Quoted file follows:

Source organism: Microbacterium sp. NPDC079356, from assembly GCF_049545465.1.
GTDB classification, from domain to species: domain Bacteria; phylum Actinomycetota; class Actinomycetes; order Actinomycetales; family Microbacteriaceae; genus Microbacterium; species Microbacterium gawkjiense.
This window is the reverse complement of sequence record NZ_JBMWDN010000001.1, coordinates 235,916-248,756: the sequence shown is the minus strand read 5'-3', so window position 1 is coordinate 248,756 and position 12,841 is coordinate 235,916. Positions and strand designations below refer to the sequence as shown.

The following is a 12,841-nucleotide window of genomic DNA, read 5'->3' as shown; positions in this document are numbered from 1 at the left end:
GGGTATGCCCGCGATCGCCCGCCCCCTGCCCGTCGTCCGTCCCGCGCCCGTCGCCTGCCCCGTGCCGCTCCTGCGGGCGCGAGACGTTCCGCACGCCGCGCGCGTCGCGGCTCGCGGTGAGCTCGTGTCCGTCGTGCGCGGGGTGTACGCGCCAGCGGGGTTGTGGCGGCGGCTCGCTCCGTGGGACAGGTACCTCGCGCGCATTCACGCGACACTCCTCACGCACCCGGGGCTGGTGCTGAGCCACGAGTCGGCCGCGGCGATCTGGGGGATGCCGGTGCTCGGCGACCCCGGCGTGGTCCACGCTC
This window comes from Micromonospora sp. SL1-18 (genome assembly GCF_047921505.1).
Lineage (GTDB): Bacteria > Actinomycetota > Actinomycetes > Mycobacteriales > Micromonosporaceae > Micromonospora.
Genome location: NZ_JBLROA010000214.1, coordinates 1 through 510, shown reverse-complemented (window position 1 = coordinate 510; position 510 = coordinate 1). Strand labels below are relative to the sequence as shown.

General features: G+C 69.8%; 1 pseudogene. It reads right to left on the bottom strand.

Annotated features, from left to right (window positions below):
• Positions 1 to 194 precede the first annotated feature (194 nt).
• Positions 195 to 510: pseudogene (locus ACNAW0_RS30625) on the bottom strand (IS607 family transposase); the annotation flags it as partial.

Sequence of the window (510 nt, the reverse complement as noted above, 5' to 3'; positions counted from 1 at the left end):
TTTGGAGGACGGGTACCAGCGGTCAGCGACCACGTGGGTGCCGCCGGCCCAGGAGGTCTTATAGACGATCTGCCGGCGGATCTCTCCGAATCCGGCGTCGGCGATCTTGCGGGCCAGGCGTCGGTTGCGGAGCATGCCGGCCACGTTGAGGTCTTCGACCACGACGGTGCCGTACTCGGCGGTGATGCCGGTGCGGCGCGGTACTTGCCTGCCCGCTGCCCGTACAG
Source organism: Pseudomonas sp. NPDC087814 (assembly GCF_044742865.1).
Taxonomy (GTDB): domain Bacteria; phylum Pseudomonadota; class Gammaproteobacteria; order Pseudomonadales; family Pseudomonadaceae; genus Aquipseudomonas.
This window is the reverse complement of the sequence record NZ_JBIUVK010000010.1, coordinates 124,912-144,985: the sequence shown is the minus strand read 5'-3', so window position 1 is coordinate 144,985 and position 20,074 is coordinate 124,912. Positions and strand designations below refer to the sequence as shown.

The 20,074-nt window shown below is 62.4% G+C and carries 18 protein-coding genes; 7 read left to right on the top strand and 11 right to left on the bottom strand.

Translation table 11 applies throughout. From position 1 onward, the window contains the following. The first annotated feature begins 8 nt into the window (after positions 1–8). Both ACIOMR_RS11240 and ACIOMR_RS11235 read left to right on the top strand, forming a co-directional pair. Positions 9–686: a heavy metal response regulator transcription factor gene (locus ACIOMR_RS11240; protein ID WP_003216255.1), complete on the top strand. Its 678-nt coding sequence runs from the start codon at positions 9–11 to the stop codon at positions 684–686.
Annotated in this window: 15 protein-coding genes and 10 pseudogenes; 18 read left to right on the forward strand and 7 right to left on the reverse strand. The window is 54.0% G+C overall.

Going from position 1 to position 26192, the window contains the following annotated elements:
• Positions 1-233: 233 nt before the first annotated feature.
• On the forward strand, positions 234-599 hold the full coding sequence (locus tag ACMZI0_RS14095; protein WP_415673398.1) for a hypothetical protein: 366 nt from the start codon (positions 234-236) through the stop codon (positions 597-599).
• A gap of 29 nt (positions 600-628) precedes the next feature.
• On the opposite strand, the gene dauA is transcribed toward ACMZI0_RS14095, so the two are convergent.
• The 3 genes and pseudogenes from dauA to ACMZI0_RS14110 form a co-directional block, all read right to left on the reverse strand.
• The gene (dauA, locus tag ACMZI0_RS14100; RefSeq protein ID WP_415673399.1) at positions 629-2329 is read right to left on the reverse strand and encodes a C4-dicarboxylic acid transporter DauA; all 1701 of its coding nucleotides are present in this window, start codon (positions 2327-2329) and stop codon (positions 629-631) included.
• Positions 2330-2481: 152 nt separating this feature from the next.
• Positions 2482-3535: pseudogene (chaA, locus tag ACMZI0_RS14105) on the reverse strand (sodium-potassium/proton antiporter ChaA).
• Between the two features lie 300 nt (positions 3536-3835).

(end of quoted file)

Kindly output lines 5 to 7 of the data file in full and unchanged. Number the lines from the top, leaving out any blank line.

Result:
GGGTATGCCCGCGATCGCCCGCCCCCTGCCCGTCGTCCGTCCCGCGCCCGTCGCCTGCCCCGTGCCGCTCCTGCGGGCGCGAGACGTTCCGCACGCCGCGCGCGTCGCGGCTCGCGGTGAGCTCGTGTCCGTCGTGCGCGGGGTGTACGCGCCAGCGGGGTTGTGGCGGCGGCTCGCTCCGTGGGACAGGTACCTCGCGCGCATTCACGCGACACTCCTCACGCACCCGGGGCTGGTGCTGAGCCACGAGTCGGCCGCGGCGATCTGGGGGATGCCGGTGCTCGGCGACCCCGGCGTGGTCCACGCTC
This window comes from Micromonospora sp. SL1-18 (genome assembly GCF_047921505.1).
Lineage (GTDB): Bacteria > Actinomycetota > Actinomycetes > Mycobacteriales > Micromonosporaceae > Micromonospora.